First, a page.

Thank goodness you are educated and have financial resources - all these circumstances are bad enough without extensive resources at your disposal to mitigate some of the suffering.

By VioletV On 2015.04.26 21:13
Thank you mylove, Mary, Resistance. It helps to be able to say things just as they are.

I told my husband today about the diagnosis. We talked about logistics, about whether to keep the dog, he asked a little about the diagnosis, how long I'd be in the hospital, about how we will arrange for help in the house. He said that he will have to take on more responsibilities - things he's ceded to me, I guess because I do them willingly.

I was at some pains to tell him that it will be something to deal with, but that in three months it will all be resolved. (Best prediction, may it be so.)

I guess I wish that somewhere in there I would have liked to hear some word of comfort. Not that he doesn't care, but his British-ness comes out in saying little about emotions.

Oh well.
Thanks for the info about the book. I've ordered it -- it looks to be well worth reading. And yes, I do hope to get Jane's perspective.

I'll be ok, whatever happens. And I am assuming the best -- that this will be a short term drama with a good outcome. Meanwhile, I've decided to keep working on a re-write of a screenplay that I've had in draft form for years, and to submit to a scriptwriting contest by May 31. That will keep me occupied and out of trouble.

VV

By jcoff012 On 2015.04.29 13:13
Violet, you will make it through this. Cancer is a hard diagnosis, but it is no longer an automatic death sentence. I am here and my son is here. Are there ups and downs? Of course. But, we are here and cancer is not!

One piece of advice. Cry. Scream. Feel sorry for yourself. List all the reasons this is unfair....Then...set that all aside and get on with life! Life is the key word when facing and dealing with cancer...your love of life and your love of family come through your posts. Use that love to help you now and later.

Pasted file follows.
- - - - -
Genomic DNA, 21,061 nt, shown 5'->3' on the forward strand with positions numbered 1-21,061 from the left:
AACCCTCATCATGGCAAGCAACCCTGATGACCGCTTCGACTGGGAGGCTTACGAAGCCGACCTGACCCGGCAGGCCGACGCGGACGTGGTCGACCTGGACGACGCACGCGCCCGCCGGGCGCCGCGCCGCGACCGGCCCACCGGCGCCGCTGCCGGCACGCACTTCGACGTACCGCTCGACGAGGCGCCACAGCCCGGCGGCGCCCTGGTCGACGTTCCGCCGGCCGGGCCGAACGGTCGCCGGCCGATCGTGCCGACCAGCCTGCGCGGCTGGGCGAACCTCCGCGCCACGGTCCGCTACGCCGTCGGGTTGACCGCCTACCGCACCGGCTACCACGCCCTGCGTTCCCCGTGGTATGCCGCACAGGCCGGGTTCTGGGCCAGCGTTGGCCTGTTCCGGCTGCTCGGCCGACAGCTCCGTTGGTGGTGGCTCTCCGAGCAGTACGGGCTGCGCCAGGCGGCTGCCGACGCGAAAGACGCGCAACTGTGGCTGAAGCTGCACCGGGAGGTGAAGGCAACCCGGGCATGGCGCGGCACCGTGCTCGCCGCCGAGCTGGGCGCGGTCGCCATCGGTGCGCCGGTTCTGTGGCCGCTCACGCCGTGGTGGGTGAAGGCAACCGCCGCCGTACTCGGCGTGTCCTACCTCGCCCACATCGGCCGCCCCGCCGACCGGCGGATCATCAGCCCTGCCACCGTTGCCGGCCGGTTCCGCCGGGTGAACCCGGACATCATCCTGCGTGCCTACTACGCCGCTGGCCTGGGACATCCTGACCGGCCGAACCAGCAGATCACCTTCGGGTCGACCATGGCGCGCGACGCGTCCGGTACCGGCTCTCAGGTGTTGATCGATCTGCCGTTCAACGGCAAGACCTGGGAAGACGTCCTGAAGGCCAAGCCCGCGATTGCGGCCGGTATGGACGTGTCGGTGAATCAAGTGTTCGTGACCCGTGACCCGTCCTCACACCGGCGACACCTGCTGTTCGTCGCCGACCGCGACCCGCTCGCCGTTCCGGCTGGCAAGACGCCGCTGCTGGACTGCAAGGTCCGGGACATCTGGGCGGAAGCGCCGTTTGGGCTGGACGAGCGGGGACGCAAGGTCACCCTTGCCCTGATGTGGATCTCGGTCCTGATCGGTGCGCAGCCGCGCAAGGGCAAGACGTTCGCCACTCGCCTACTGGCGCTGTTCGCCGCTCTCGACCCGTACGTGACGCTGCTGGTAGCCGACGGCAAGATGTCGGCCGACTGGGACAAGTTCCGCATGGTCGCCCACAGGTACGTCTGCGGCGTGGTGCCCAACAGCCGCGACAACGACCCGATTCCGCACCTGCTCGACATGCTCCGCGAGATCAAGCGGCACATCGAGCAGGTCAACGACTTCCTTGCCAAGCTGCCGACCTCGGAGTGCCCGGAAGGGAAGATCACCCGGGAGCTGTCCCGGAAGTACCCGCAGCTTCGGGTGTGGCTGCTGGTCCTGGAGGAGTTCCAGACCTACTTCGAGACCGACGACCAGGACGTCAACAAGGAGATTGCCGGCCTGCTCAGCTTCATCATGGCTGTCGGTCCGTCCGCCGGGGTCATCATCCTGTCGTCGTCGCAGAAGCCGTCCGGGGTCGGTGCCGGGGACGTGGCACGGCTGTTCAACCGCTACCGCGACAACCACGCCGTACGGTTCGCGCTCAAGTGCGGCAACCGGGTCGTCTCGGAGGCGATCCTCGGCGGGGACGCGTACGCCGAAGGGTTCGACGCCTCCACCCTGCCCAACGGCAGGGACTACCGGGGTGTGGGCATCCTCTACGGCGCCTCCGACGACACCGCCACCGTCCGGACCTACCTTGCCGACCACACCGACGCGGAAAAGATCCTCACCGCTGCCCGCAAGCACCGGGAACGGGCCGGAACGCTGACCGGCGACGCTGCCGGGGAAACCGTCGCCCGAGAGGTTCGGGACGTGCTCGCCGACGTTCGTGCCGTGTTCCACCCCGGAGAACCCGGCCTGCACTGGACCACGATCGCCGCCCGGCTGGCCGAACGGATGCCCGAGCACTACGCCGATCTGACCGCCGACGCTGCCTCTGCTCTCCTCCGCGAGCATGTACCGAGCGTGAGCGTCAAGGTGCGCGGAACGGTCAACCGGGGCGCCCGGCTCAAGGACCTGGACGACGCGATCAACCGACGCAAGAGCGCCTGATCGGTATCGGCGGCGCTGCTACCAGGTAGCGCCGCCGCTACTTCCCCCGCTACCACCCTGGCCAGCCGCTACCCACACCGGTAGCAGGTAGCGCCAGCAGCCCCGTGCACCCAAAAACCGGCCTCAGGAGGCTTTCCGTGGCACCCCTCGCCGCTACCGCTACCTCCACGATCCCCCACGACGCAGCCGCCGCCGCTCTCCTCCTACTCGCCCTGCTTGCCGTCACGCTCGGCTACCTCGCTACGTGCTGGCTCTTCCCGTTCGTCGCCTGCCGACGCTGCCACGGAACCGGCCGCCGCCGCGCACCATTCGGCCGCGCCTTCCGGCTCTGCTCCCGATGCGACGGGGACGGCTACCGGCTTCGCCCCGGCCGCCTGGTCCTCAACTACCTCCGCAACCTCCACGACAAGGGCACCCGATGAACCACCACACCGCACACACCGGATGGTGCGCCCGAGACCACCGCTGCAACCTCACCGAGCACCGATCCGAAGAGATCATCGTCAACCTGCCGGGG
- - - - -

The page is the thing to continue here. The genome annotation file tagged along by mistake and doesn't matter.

The very hardest part of a cancer journey is yet to come....that is the reality of learning to live with the knowledge that cancer is now part of your reality. I still dread every checkup...the uncertainty is always there....even seven years later...but, notice I said later...I have had lots of laters...and, because I loved and trusted my oncology team, and now the two doctors I visit regularly, I am here and stronger than ever.

You will be, too. In life, we have two choices...give up or fight...please choose to fight...an early diagnosis is wonderful...learn to do as the doctors advise, take time for yourself, and KEEP every followup visit...they schedule you for every three months, then three times a year, then twice a year, until you only go once a year! May you soon hear, "no evidence of disease"---THAT trumps "You have cancer" any day...

One last thing, share with your husband...mine was amazing...he put my needs before his and without him, I would not be as strong...so. Even if he cannot show you the emotional support you need right now, he will surprise you...

Sometimes, people tell me I "take the PWPs side", but in reality, I see ANY devastating disease from both sides...that of patient and caregiver...But, that said, I think that for me, it is ok to empathize with the PWP because in the really hard times I have to remember the love we first had WILL come through and we will face health issues together. Give your husband a chance...even a glimmer can be enough sometimes. His love is there, hold onto that feeling, be strong, but remember, it IS OK to take care of yourself, too.

As an aside, it was at a two weeks' later doctor appointment that I first saw my chart with "endometrial cancer"...I said, "Wow." And my beautiful doctor walked up behind me and hugged me, and whispered, "Be strong. You and I will beat this. We Moms HAVE to get through life's hard times." Lots of tears...then, out of nowhere, Carl appeared and we drove to the ocean to plan our next trip to Hawaii! Lol

Life isn't for sissies! Know you are loved and supported...if you need me...let me know...Jane

By VioletV On 2015.05.02 21:37
Jane,
Thank you.